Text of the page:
Abstract

Snapchat's beauty filters have become a prominent force in the social media realm. It's vital in understanding the impact in how Snapchat's beauty filters shape beauty standards among young women. This became the primary motivation of conducting this qualitative study. Six focus groups were conducted to explore the depths of why female college students between the ages of 18-25 decide to post either selfies with Snapchat's beauty filters applied or natural images. Dialectical tensions theory was used as the foundation for this study to explore both the internal and external discursive struggles young women face when deciding to post natural or filtered selfies on their social media accounts. Integrating impression management, self-objectification, and self-esteem as components of understanding this phenomenon and using a thematic analysis to uncover prevalent and reoccurring themes discussed in the focus groups yielded remarkable results. Themes of perceptions of attractiveness, presenting a facade, and the power of self-esteem highlighted possible reasons why women were attracted in utilizing Snapchat's beauty filters or posting natural images. Findings also showed how the internal struggles between perfectionism-reality and external struggles of fitting in-standing out from the crowd became tensions women were often plagued in decision making to post natural or filtered images. This study serves as an epitome for beauty standards imposed in social media especially in HVSM (highly visual social media) sites like Snapchat and Instagram. There's limited research on Snapchat filters and the implications it has on females' overall perceptions of themselves of whether to implement filters within their photos. Understanding the reasons why women feel the need to use beauty filters or post natural selfies through a discussion-based setting embarked discoveries of how the media and society should integrate new sets of beauty standards.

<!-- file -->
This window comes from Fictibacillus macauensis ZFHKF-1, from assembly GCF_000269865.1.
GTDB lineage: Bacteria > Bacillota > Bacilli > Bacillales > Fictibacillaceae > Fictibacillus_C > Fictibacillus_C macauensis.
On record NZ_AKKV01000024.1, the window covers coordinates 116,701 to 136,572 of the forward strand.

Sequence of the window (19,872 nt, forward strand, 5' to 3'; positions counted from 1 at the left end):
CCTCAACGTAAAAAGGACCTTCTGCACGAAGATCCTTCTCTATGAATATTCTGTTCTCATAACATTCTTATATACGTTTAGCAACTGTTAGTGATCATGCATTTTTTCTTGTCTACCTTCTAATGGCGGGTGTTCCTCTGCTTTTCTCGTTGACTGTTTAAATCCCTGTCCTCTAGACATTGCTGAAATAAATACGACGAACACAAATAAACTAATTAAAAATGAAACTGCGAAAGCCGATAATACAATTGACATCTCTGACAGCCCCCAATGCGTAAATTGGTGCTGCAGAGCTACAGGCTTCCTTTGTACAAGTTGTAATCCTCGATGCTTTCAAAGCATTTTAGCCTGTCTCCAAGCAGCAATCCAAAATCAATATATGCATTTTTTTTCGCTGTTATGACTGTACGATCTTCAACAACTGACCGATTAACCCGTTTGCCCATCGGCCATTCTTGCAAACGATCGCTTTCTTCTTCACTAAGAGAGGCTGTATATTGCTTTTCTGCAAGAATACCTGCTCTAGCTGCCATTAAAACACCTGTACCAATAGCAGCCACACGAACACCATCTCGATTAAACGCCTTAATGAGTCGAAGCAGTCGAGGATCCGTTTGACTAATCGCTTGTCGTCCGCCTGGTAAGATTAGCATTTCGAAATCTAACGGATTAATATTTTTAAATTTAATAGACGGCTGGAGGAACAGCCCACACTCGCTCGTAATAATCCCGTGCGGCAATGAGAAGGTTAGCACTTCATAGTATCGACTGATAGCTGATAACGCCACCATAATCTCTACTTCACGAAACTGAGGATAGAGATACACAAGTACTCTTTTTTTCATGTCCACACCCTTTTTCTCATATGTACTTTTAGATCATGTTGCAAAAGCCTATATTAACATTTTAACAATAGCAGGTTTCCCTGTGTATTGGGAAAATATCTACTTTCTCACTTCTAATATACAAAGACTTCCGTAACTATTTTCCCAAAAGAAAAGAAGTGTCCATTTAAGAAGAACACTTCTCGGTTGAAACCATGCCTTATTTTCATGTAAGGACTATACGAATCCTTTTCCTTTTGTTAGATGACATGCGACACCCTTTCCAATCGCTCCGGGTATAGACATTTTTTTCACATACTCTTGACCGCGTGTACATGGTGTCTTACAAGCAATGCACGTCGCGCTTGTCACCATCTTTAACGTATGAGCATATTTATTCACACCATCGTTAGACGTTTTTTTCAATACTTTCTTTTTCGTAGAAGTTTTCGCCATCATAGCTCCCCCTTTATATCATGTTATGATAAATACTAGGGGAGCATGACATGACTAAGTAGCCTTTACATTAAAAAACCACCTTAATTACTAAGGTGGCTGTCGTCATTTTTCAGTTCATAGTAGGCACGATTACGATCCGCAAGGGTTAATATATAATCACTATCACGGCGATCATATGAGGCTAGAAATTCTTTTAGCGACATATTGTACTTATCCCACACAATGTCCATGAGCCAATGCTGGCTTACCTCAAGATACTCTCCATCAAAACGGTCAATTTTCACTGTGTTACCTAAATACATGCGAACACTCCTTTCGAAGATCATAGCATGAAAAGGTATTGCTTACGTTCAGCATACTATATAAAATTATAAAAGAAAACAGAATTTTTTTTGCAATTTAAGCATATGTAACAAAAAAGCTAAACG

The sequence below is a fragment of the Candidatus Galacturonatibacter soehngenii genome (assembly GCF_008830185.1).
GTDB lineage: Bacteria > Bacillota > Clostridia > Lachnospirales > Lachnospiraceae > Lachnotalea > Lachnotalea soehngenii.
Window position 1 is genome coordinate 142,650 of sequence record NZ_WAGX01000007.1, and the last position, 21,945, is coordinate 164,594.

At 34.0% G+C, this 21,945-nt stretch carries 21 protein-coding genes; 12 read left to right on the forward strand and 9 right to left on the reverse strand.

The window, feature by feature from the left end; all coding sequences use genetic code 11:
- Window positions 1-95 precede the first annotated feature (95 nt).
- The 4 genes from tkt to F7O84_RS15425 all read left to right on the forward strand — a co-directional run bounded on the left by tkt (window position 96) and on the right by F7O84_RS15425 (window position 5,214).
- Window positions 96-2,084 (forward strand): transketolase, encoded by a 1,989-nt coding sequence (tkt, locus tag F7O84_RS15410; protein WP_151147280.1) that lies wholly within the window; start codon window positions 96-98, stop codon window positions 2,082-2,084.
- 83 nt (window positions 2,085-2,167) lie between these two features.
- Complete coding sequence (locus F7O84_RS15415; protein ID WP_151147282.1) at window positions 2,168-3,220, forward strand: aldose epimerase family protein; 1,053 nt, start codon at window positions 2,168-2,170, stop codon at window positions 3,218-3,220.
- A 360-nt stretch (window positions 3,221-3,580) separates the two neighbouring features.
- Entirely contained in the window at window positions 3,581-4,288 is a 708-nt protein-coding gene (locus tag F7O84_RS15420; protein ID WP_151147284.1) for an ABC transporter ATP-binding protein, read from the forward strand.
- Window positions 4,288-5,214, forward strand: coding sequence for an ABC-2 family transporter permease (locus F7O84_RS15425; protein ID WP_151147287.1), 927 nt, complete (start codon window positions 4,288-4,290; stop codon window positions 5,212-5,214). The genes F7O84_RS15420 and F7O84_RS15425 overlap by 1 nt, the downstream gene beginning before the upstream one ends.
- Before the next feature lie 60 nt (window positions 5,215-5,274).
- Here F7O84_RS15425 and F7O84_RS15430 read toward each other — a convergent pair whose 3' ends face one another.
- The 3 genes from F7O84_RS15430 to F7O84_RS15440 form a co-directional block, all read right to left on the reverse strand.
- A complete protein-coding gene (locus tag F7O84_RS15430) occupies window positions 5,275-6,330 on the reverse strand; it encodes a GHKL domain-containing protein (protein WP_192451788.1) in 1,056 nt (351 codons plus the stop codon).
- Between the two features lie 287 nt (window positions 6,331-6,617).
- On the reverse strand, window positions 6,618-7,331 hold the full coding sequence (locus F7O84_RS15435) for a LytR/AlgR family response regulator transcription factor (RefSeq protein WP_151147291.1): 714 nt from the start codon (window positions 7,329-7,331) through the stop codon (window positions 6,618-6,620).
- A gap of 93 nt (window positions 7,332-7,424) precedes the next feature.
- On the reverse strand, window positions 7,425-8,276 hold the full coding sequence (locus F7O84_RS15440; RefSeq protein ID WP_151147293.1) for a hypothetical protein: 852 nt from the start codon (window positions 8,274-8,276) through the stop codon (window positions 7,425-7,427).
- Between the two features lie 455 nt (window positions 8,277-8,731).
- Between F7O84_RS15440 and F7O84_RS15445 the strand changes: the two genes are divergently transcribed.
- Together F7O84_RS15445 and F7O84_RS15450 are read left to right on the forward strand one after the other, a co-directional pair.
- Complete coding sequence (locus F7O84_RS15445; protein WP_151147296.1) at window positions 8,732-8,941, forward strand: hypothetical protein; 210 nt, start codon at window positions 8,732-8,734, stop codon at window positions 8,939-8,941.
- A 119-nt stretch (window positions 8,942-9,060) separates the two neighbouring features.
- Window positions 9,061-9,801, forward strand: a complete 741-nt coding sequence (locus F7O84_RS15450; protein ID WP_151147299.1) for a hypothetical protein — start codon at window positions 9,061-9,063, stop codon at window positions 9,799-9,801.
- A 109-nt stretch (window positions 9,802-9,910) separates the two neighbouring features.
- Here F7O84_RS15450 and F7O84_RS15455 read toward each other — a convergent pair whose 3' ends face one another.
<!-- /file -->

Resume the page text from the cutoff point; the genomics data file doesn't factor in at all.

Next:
Notes

If this is your thesis or dissertation, and want to learn how to access it or for more information about readership statistics, contact us at STARS@ucf.edu.

Graduation Date

2019

Semester

Summer

Advisor

Hastings, Sally

Degree

Master of Arts (M.A.)

College

Nicholson School of Communication and Media

Department

Communication

Degree Program

Communication; Mass Communication

Format

application/pdf

Identifier

CFE0007619

URL

http://purl.fcla.edu/fcla/etd/CFE0007619

Language

English

Release Date

August 2020

Length of Campus-only Access

1 year

Access Status

Masters Thesis (Campus-only Access)

Share

COinS